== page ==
Art@Site Henry Moore Large Interior Form

Henry Moore


Large Interior Form

Art Institute of Chicago, AIC
Large Interior Form appears abstract but actually represents the human figure. British artist Sir Henry Moore tried to create 'organisms that must be complete in themselves,' and to give the impression of his sculptures, having grown organically, created by pressure from within.'
Referring to the voids common to his sculptures, Moore said that holes make an object look more three-dimensional by connecting one side with the other. The three voids in this artwork were inspired by holes the artist observed in pebbles he found at the seashore.
Moore used to take pride in viewing his sculptures in the open air environment. Kunsthalle Würth at Schwabisch Hall in Germany and Trinity University in Texas are among the other locations that have Large Interior Form on public display outdoors.
The Chicago example is on display in North Stanley McCormick Memorial Court (AKA north garden) north of the Art Institute of Chicago Building in the Loop community area of Chicago, Illinois.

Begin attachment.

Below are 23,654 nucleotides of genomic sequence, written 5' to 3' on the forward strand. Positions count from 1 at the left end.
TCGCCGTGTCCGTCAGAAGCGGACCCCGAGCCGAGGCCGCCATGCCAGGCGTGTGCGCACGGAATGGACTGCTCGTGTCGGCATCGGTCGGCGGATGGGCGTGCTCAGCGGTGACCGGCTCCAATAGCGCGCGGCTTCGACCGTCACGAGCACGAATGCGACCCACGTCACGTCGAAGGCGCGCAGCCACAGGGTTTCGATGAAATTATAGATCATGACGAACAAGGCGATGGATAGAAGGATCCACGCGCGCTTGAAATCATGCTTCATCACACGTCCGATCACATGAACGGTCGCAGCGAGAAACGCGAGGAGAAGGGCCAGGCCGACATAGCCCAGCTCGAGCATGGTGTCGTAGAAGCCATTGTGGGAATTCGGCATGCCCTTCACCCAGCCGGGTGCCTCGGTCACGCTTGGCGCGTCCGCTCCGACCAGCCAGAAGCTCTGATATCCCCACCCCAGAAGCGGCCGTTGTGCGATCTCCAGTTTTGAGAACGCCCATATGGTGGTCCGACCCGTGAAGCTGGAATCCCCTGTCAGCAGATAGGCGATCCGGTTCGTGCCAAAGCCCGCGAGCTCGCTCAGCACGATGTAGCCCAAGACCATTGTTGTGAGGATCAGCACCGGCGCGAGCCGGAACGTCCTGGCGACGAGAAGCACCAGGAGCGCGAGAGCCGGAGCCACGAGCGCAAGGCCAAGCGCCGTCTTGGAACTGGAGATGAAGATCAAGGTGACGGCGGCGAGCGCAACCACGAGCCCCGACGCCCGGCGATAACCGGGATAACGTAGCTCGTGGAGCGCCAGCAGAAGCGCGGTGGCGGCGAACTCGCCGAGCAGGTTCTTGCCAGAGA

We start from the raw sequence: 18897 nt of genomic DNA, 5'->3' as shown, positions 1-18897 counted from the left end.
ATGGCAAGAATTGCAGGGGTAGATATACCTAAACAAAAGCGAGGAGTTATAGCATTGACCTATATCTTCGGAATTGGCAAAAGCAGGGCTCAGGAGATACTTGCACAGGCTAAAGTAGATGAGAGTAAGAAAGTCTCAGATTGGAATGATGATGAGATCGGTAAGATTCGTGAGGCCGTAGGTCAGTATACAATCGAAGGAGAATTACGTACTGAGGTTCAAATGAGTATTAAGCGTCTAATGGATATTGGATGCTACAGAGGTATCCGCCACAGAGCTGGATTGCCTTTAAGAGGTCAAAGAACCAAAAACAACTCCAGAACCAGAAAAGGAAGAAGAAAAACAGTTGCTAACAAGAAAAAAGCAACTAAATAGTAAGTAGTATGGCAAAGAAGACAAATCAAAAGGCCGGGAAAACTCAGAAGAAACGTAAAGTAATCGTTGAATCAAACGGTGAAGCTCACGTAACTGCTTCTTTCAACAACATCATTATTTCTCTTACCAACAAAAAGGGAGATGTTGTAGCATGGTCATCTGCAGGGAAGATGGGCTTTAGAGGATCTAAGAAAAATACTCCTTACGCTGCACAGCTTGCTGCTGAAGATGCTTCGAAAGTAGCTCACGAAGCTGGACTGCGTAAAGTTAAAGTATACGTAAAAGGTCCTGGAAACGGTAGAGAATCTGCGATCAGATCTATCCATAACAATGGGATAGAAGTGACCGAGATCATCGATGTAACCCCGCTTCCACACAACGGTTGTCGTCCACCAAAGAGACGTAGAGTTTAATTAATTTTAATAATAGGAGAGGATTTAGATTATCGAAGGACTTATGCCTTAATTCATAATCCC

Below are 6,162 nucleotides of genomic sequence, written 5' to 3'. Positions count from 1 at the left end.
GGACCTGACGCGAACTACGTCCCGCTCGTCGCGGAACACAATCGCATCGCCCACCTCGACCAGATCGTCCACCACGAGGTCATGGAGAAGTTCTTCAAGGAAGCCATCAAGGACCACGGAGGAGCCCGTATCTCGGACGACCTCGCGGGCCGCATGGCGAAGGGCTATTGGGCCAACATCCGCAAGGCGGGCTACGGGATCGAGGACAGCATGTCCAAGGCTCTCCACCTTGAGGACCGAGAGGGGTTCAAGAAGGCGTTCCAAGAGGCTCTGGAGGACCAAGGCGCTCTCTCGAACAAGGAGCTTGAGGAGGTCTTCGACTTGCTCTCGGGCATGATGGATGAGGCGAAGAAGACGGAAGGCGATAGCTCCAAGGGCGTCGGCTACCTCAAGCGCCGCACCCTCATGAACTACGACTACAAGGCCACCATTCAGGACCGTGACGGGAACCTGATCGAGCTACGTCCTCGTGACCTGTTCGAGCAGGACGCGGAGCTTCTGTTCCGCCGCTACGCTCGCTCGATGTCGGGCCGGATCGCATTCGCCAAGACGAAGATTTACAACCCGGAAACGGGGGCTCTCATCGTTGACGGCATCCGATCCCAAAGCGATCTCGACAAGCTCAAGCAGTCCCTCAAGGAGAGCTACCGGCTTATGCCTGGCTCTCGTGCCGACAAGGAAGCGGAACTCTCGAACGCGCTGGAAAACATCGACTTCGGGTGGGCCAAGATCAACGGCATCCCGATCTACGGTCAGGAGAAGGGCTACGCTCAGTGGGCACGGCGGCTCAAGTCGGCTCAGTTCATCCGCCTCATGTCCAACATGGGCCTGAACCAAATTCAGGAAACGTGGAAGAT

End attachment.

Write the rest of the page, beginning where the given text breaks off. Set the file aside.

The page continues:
In Chicago, Moore has a total of four public sculptures on display that are listed on the Smithsonian Institution's Research Information System (SIRIS). He also has Nuclear Energy situated at the National Historic Landmark, National Register of Historic Places, Chicago Landmark Site of First Self-Sustaining Nuclear Reaction. Moore also has a sundial installation outside the National Historic Landmark, National Register of Historic Places Adler Planetarium called Man Enters the Cosmos.
It was produced in a bronze edition of six, which was first created as part of a larger work in the 1950s, and only cast as a separate work from 1981 onwards, and catalogued as LH 297b. It began as the interior component of the artist's Large Upright Internal / External Form (LH 297a), but Moore much later decided the piece worked well by itself. The artist's copy was lent in 2011 by the Henry Moore Foundation to the Snape Maltings, in Suffolk. Others are at the Art Institute of Chicago (illustrated), in an outdoor setting at the Nelson-Atkins Museum in Kansas City, MO. These sculptures measure 16 feet 3 inches × 561⁄4 inches × 561⁄4 inches (495.3 × 142.88 × 142.88 cm).